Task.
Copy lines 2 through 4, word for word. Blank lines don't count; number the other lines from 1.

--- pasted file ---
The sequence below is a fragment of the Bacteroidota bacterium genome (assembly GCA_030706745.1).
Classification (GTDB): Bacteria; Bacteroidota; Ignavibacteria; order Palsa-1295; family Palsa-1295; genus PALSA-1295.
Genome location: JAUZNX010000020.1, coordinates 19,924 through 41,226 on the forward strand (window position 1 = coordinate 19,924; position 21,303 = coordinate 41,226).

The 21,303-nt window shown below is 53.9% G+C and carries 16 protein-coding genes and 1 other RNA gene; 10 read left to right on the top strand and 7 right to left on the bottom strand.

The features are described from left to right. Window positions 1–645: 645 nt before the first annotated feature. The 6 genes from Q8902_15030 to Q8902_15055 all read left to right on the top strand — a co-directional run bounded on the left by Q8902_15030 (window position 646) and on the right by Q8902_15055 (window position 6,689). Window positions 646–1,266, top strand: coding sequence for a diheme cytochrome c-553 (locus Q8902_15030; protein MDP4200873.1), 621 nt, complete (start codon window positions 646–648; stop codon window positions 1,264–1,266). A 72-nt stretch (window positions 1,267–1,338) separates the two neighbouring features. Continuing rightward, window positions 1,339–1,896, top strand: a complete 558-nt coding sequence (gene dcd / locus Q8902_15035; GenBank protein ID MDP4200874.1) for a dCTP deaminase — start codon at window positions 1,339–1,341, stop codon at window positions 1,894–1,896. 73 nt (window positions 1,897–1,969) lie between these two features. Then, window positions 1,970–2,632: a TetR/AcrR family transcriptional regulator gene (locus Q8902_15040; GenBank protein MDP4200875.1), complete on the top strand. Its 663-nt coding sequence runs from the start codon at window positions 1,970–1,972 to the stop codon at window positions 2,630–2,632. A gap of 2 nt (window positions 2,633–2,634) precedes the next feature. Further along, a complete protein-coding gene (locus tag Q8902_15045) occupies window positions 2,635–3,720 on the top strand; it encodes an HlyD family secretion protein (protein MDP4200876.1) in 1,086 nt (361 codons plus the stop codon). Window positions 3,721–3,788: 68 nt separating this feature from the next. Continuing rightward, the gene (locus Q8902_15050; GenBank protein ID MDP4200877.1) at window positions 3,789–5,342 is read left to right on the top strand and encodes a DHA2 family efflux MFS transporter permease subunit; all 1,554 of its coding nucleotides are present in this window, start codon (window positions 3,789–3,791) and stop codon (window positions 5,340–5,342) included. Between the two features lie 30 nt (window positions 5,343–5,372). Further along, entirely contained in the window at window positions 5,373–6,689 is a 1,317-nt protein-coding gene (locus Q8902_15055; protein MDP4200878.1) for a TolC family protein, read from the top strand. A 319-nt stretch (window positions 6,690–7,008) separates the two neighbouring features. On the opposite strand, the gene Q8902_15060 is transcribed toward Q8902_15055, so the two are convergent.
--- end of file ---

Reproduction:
Classification (GTDB): Bacteria; Bacteroidota; Ignavibacteria; order Palsa-1295; family Palsa-1295; genus PALSA-1295.
Genome location: JAUZNX010000020.1, coordinates 19,924 through 41,226 on the forward strand (window position 1 = coordinate 19,924; position 21,303 = coordinate 41,226).

The 21,303-nt window shown below is 53.9% G+C and carries 16 protein-coding genes and 1 other RNA gene; 10 read left to right on the top strand and 7 right to left on the bottom strand.